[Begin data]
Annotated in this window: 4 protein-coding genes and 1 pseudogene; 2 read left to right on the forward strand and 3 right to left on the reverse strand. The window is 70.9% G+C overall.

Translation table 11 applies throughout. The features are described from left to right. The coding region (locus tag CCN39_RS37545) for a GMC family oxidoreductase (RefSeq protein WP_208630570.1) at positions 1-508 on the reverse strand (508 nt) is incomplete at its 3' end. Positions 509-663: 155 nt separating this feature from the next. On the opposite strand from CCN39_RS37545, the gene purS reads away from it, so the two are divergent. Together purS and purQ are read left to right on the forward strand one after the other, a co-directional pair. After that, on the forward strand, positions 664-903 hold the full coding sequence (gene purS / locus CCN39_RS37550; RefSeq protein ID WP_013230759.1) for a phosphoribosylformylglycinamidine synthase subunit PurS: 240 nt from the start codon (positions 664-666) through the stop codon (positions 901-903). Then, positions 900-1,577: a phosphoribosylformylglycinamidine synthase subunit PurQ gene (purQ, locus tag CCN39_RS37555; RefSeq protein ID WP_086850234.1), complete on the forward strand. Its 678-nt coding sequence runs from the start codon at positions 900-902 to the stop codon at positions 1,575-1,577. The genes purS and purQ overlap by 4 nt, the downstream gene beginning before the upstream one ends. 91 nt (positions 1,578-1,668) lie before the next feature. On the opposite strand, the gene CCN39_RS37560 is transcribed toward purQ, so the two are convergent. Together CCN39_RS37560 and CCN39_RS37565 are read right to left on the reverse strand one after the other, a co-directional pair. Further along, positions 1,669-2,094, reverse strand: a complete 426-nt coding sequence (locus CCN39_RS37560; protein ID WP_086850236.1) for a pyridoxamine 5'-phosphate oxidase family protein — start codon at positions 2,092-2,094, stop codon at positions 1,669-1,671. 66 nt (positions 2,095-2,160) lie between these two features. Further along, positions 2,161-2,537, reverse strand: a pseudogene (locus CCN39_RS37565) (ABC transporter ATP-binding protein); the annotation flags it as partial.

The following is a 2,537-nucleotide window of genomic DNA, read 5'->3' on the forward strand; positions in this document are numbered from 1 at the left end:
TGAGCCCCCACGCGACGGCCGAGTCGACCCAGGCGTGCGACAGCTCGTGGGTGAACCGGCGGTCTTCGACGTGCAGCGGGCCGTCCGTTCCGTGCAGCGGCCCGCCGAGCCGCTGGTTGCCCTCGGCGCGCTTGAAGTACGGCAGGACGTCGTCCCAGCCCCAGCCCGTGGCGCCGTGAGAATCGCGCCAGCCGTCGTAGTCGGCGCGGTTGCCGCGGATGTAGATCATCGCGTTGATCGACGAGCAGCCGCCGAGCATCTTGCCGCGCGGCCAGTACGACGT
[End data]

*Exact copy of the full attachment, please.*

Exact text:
Annotated in this window: 4 protein-coding genes and 1 pseudogene; 2 read left to right on the forward strand and 3 right to left on the reverse strand. The window is 70.9% G+C overall.

Translation table 11 applies throughout. The features are described from left to right. The coding region (locus tag CCN39_RS37545) for a GMC family oxidoreductase (RefSeq protein WP_208630570.1) at positions 1-508 on the reverse strand (508 nt) is incomplete at its 3' end. Positions 509-663: 155 nt separating this feature from the next. On the opposite strand from CCN39_RS37545, the gene purS reads away from it, so the two are divergent. Together purS and purQ are read left to right on the forward strand one after the other, a co-directional pair. After that, on the forward strand, positions 664-903 hold the full coding sequence (gene purS / locus CCN39_RS37550; RefSeq protein ID WP_013230759.1) for a phosphoribosylformylglycinamidine synthase subunit PurS: 240 nt from the start codon (positions 664-666) through the stop codon (positions 901-903). Then, positions 900-1,577: a phosphoribosylformylglycinamidine synthase subunit PurQ gene (purQ, locus tag CCN39_RS37555; RefSeq protein ID WP_086850234.1), complete on the forward strand. Its 678-nt coding sequence runs from the start codon at positions 900-902 to the stop codon at positions 1,575-1,577. The genes purS and purQ overlap by 4 nt, the downstream gene beginning before the upstream one ends. 91 nt (positions 1,578-1,668) lie before the next feature. On the opposite strand, the gene CCN39_RS37560 is transcribed toward purQ, so the two are convergent. Together CCN39_RS37560 and CCN39_RS37565 are read right to left on the reverse strand one after the other, a co-directional pair. Further along, positions 1,669-2,094, reverse strand: a complete 426-nt coding sequence (locus CCN39_RS37560; protein ID WP_086850236.1) for a pyridoxamine 5'-phosphate oxidase family protein — start codon at positions 2,092-2,094, stop codon at positions 1,669-1,671. 66 nt (positions 2,095-2,160) lie between these two features. Further along, positions 2,161-2,537, reverse strand: a pseudogene (locus CCN39_RS37565) (ABC transporter ATP-binding protein); the annotation flags it as partial.

The following is a 2,537-nucleotide window of genomic DNA, read 5'->3' on the forward strand; positions in this document are numbered from 1 at the left end:
TGAGCCCCCACGCGACGGCCGAGTCGACCCAGGCGTGCGACAGCTCGTGGGTGAACCGGCGGTCTTCGACGTGCAGCGGGCCGTCCGTTCCGTGCAGCGGCCCGCCGAGCCGCTGGTTGCCCTCGGCGCGCTTGAAGTACGGCAGGACGTCGTCCCAGCCCCAGCCCGTGGCGCCGTGAGAATCGCGCCAGCCGTCGTAGTCGGCGCGGTTGCCGCGGATGTAGATCATCGCGTTGATCGACGAGCAGCCGCCGAGCATCTTGCCGCGCGGCCAGTACGACGT